Cloud computing ‘more solid’ than non-cloud environment-A A +A
Thursday, September 6, 2012
CEBU CITY -- A serial entrepreneur from Silicon Valley, who is also a proud Filipino, allayed fears on Thursday that cloud computing threatens corporate security, saying it’s more solid than non-cloud environment.
Cloud computing is currently considered as one of the most significant shifts in information technology, promising cost-efficient applications and data that the public can use from the Internet like Facebook and Twitter.
Winston Damarillo, CEO and co-founder of Morphlabs, a company built in Cebu, said “it’s no less secured than the servers you store in your closet.”
“It’s not a threat to security. People are just scared because it's got the ability to massively fail. If you have one server that breaks, nobody notices it. But if you have an entire cloud computing environment, which breaks, like Amazon, then it affects a lot of people. So people worry about that, but on the average, if you look at what they call service level agreement, cloud computing is more solid than non-cloud environment,” he told Sun.Star.
He said with cloud computing, people will only pay for what they need.
“Cloud computing is like power, you have a 220 volts plug, and you only pay for what your appliance use…It saves a lot of money, in terms of power, and it reduces the number of computers you'll gonna need…It makes the application easy to use,” he said.
Damarillo believes that cloud computing will soon become the most prevalent infrastructure. “We’ll soon forget that there are servers at all. We’ll expect applications to be downloadable from the Internet and you just log on and use it.”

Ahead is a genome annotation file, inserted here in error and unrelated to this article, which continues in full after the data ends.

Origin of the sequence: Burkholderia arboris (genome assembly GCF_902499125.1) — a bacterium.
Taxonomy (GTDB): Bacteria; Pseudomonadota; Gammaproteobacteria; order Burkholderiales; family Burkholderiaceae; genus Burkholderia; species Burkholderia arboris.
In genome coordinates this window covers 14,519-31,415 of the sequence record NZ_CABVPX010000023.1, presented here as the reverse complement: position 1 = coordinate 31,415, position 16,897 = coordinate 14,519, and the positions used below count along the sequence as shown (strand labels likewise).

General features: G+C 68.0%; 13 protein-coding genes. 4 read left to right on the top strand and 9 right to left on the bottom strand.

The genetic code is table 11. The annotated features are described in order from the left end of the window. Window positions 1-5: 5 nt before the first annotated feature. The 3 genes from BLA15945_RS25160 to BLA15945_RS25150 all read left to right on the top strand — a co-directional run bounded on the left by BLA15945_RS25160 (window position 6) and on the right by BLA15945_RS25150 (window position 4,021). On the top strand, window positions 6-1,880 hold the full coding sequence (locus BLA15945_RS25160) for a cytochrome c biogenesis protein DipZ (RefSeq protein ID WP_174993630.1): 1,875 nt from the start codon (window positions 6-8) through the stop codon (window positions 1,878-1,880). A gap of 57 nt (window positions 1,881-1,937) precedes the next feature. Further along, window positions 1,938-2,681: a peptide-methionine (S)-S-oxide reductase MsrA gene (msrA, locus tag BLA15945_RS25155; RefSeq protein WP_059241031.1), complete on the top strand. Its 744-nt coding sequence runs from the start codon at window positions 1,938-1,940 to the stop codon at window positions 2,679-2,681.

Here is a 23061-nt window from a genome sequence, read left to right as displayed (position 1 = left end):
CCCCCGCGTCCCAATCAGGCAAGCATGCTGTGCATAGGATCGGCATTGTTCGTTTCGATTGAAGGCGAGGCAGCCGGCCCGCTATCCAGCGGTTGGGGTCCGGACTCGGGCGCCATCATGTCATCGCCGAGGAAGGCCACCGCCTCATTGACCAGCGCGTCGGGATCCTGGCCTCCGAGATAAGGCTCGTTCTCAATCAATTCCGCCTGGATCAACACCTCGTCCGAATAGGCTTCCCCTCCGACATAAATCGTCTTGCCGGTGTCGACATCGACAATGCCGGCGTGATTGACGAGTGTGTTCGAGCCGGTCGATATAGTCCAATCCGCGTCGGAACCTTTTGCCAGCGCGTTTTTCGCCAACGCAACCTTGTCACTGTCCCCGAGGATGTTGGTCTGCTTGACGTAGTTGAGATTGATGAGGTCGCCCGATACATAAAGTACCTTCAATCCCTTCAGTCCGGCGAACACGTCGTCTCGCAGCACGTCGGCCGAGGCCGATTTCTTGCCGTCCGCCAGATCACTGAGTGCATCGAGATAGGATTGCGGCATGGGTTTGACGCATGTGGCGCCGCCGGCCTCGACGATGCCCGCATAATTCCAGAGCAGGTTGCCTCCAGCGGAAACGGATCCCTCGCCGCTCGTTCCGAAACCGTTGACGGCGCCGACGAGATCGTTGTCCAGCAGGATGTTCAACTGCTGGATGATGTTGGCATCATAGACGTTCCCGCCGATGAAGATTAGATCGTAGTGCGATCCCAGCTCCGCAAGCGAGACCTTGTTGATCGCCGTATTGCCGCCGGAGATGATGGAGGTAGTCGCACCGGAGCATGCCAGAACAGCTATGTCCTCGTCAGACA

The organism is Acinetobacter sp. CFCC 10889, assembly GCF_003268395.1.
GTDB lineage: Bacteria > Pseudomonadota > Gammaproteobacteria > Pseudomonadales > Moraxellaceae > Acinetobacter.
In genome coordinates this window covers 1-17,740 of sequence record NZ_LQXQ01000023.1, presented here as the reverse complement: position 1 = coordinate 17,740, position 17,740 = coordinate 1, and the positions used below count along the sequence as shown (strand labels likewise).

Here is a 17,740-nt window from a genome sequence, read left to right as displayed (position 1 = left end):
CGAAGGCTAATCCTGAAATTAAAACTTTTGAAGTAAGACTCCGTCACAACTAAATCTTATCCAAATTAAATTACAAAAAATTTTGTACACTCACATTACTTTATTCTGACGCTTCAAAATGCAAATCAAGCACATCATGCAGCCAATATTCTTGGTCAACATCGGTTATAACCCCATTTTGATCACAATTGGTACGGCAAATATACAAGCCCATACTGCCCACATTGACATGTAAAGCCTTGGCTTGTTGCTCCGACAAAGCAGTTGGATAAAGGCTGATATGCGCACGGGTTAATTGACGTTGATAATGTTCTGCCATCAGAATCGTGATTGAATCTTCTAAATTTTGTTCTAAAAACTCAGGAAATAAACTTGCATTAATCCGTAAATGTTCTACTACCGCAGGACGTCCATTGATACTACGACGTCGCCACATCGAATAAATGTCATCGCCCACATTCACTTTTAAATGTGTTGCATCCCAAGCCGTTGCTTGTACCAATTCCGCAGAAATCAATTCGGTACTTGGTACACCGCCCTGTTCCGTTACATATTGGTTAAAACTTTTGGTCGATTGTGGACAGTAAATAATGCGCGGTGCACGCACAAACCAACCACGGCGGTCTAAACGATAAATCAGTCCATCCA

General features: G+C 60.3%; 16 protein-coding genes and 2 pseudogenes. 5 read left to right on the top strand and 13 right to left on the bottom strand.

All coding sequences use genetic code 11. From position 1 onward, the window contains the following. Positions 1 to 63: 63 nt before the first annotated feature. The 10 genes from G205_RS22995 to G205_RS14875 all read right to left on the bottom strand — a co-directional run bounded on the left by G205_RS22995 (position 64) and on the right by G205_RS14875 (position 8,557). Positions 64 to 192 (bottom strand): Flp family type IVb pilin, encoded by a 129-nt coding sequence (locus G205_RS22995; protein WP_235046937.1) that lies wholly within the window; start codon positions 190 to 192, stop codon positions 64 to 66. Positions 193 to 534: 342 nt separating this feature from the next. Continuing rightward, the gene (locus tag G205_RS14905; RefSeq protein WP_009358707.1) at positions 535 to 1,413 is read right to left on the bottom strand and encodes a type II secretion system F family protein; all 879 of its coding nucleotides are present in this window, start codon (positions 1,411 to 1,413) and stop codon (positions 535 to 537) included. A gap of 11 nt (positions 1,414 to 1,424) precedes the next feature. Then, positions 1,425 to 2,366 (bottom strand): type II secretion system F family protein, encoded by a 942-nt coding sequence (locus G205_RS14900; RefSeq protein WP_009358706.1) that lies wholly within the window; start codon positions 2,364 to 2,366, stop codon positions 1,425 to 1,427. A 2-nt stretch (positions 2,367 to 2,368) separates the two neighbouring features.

With this, Damarillo stressed that the Philippines must embrace cloud computing.
“Cloud is like a national infrastructure, we have to have it. Cebuanos have access to it now,” he said, adding that “if you run cloud from the Philippines, your data stay in the Philippines…it’s faster, no latency.”
Damarillo is in Cebu for the “Hack2Hatch: From Hacker to Founder” weekend entrepreneurship camp that aims to gather local tech developers. It is part of the “Silicon Valley Comes to the Philippines,” a special four-day mentorship toward collective empowerment and economic development, a press statement said.
The activity is scheduled on October 5 to 7 in Cebu City.
Aside from Damarillo, top Filipino American technopreneurs, including Philippine Development Foundation chairman of the board and Tallwood managing partner Dado Banatao and Sheila Lirio-Marcelo, founder and CEO of Care.com, will be the mentors. (Jean Mondoñedo/Sunnex)